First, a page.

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Catching floating exceptions

 
 
usenet@sta.samsung.com
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      06-01-2007
I am unable to catch floating exceptions (e.g. divide by 0 or 0/0)
using the standard exceptions defined in stdexcept. What is the
recommended way to catch such exceptions?

Thanks,
Song

 
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Ian Collins
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      06-01-2007
http://www.velocityreviews.com/forums/(E-Mail Removed) wrote:
> I am unable to catch floating exceptions (e.g. divide by 0 or 0/0)
> using the standard exceptions defined in stdexcept. What is the
> recommended way to catch such exceptions?
>

You can't. At least not in standard C++, there might be platform
specific extensions, but hardware generated traps are not the same as
C++ language exceptions.

--
Ian Collins.
 
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Jim Langston
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      06-01-2007
<(E-Mail Removed)> wrote in message
news:(E-Mail Removed) oups.com...
>I am unable to catch floating exceptions (e.g. divide by 0 or 0/0)
> using the standard exceptions defined in stdexcept. What is the
> recommended way to catch such exceptions?


Is the problem that no exception is thrown? An integer divide by zero will
throw a system error, a floating point divide by error should return
infinity or negative infinity. Consider the following program I just threw
together. There is probably a better way, but I'm just not sure what it is.

#include <iostream>
#include <cfloat>

int main()
{

float Zero = 0.0f;
float Inf = 5.0f / Zero;
float NegInf = -5.0f / Zero;

float x = -5.0f;
float y = 0.0f;
float z = x/y;

std::cout << z << "\n";
if ( z == Inf || z == -Inf )
std::cout << "Division By Zero (infinity) " << "\n";

return 0;
}



 
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Rolf Magnus
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      06-01-2007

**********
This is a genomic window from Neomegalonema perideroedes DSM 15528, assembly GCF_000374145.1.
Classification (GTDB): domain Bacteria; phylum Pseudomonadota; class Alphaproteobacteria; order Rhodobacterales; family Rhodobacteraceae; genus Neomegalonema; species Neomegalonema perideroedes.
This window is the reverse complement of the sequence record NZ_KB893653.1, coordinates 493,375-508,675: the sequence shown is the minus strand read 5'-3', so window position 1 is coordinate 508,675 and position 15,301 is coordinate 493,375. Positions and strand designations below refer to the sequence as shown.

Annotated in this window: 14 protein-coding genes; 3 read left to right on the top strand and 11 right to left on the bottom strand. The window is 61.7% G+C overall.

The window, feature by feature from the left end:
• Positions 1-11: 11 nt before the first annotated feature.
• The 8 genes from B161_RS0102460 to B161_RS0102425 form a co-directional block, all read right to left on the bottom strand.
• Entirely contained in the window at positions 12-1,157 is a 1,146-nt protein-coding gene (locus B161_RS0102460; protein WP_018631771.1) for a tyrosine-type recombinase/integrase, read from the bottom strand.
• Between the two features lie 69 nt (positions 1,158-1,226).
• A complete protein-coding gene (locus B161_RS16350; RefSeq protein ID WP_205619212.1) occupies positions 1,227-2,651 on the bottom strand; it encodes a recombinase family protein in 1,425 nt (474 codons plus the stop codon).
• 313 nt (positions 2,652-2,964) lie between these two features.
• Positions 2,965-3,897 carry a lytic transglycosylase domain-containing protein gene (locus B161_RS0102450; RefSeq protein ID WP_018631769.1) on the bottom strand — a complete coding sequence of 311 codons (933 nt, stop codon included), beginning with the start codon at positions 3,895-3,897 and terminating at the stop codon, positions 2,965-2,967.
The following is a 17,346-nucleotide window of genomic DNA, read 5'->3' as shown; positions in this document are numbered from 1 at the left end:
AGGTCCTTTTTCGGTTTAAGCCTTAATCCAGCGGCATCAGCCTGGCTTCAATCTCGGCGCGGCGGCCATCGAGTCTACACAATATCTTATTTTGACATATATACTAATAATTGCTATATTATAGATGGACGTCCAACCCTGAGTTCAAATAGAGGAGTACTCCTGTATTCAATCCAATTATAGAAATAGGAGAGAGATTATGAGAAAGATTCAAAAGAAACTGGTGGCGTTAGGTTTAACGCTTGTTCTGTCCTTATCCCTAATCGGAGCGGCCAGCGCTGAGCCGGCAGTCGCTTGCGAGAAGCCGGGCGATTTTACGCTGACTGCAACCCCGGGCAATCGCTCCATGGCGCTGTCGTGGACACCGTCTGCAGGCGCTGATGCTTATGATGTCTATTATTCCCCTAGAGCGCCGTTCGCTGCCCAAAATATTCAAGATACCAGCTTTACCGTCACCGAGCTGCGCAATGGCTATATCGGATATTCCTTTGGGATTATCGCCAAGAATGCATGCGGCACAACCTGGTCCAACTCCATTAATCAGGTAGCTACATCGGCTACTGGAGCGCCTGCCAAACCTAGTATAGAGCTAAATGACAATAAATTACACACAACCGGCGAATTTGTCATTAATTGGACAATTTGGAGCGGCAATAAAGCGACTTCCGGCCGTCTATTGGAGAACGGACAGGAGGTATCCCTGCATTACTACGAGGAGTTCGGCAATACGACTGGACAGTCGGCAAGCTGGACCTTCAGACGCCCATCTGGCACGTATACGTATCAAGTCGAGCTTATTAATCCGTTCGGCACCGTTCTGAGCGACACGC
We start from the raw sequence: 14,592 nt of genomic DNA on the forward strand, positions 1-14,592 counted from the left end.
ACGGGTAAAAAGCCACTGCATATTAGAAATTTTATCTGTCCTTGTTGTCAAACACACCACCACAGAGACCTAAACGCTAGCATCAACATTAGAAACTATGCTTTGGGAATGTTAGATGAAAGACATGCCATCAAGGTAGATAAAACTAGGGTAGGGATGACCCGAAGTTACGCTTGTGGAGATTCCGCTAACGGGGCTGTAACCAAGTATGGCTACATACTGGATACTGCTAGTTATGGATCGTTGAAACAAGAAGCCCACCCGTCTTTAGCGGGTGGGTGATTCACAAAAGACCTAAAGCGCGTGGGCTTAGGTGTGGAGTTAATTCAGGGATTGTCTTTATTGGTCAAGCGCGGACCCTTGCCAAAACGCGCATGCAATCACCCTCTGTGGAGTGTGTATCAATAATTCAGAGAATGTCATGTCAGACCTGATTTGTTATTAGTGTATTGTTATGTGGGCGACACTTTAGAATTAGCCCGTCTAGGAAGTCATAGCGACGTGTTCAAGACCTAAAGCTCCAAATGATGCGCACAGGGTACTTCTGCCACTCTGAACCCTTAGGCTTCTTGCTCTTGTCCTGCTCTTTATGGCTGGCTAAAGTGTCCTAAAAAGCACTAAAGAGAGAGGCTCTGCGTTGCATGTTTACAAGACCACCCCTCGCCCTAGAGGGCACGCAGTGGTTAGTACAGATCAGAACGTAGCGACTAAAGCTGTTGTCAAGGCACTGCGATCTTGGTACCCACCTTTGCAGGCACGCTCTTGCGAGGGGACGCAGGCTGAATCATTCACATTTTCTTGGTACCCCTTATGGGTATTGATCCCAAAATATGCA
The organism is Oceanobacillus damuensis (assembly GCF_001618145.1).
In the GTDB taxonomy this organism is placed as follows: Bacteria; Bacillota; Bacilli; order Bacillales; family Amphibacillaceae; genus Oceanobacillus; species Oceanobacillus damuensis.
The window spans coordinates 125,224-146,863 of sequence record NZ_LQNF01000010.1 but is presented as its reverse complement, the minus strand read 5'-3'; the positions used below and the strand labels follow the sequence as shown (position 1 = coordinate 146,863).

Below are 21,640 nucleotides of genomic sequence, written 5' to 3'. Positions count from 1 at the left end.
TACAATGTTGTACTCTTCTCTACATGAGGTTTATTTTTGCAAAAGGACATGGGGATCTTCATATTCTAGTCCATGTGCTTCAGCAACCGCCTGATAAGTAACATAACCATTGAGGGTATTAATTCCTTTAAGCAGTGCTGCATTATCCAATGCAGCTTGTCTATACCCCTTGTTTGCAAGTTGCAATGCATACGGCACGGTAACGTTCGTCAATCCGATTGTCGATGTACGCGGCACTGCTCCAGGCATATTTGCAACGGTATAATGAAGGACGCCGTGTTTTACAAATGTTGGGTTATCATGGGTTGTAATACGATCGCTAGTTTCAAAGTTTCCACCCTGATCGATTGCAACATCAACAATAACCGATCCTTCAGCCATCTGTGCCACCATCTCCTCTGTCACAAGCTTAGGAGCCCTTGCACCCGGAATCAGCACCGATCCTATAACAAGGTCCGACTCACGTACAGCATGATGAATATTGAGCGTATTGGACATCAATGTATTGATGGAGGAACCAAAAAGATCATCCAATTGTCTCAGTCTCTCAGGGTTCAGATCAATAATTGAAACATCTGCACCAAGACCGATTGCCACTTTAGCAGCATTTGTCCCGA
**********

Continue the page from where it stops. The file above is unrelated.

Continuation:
(E-Mail Removed) wrote:

> I am unable to catch floating exceptions (e.g. divide by 0 or 0/0)
> using the standard exceptions defined in stdexcept. What is the
> recommended way to catch such exceptions?


The first thing you should do is decide whether you are programming in C++
or in D.
 
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terminator
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      06-01-2007
On Jun 1, 5:41 am, (E-Mail Removed) wrote:
> I am unable to catch floating exceptions (e.g. divide by 0 or 0/0)
> using the standard exceptions defined in stdexcept. What is the
> recommended way to catch such exceptions?
>
> Thanks,
> Song


using C (not C++) libraries you can do this via 'signals' and you need
use 'setjmp' and 'longjmp' functions which are not commonly used since
the new exception handling mechanism(try-catch-throw) has been
introduced. I am not certain on details but you need read
documentations on 'signal' mechanism .

 
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James Kanze
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      06-01-2007
On Jun 1, 3:48 am, Ian Collins <(E-Mail Removed)> wrote:
> (E-Mail Removed) wrote:
> > I am unable to catch floating exceptions (e.g. divide by 0 or 0/0)
> > using the standard exceptions defined in stdexcept. What is the
> > recommended way to catch such exceptions?


> You can't. At least not in standard C++, there might be platform
> specific extensions, but hardware generated traps are not the same as
> C++ language exceptions.


In general (on a machine with IEEE floating point), divide by 0
will not generate an exception. Nor a hardware trap, nor
anything else that will interrupt normal program flow. On most
systems, anything floating point error which will cause a
hardware trap will be mapped to SIGFPE, which you can trap, but
you can't throw an exception from a signal handler, so that may
not solve the problem either.